We’re not there yet, and there is still a lot of expertise that goes to waste in many organisations around the world. How is your organisation moving to connect this expertise and how are you discovering what your people are good at?
Fred Wilson wrote a great post recently, Lightweight Identity. It has some really important themes in it, but the main contention of Fred’s post is that Twitter is, or has become, the lightweight identity on the internet. It’s obviously public, which means we don’t hold mental tension around people finding us there. There are things about me on Facebook which I wouldn’t want shared publicly, which forces Facebook to think more about how they build their service around identity. It can’t be open, because you fundamentally need to friend someone first.
Twitter is the lightweight identity of the internet at the moment. At least, that’s true for me. This last week as I’ve been blogging more I’ve been more inclined to mention the people that I’ve been spending time with. Many of the posts for this week have directly stemmed from conversations with those people and I felt it important to share with you who those people were. When I’ve done that, I’ve shared their identity on Twitter.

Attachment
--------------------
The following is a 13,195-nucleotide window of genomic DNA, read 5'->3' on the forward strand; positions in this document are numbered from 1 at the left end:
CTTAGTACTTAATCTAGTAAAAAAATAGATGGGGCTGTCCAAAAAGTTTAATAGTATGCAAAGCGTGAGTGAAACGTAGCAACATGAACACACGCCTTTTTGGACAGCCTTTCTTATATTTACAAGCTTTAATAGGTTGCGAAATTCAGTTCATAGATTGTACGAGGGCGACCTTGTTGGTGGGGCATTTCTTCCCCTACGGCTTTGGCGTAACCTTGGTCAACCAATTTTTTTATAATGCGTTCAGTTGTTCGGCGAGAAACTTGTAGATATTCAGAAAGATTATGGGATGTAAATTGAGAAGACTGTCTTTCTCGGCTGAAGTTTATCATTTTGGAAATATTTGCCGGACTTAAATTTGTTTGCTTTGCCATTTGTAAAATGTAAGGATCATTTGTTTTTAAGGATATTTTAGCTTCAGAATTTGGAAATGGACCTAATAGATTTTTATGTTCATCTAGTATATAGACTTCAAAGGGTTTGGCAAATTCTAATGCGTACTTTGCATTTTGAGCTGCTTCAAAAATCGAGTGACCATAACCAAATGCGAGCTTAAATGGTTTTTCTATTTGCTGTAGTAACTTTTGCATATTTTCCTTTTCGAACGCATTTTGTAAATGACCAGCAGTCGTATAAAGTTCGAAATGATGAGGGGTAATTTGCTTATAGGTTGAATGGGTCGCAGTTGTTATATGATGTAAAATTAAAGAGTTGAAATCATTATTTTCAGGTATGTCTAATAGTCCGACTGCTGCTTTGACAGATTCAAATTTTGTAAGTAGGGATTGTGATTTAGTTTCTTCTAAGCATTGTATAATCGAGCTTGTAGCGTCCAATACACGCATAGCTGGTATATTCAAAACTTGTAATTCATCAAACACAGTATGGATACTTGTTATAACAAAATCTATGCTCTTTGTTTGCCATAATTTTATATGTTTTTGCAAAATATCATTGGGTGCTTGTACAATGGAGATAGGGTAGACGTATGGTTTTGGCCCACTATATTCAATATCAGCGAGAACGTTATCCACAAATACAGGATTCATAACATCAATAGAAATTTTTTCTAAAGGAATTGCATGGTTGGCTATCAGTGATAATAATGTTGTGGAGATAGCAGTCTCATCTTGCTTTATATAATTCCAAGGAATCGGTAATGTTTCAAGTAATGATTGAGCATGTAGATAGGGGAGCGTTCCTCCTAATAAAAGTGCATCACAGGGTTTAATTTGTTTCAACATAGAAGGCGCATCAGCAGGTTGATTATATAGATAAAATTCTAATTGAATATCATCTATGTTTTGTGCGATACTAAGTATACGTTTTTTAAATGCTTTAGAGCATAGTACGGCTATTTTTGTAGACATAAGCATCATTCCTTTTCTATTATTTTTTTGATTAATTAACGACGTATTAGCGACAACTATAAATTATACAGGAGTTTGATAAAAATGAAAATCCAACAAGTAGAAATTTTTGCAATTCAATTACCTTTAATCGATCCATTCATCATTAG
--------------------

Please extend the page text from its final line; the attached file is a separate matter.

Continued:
The idea behind this is directly linked to useful identity. If you’re interested in following more of that conversation, you can do so by seeing what those people are talking about right away. It also removed me from the middle of that relationship, as you don’t need my permission or help in connecting to Alex, Ross, Pete, Tim or anyone that has been mentioned here this week.
Tim Bull posted a fantastic comment on my last post about Technical Debt and I thought it would be good to share it again broadly here.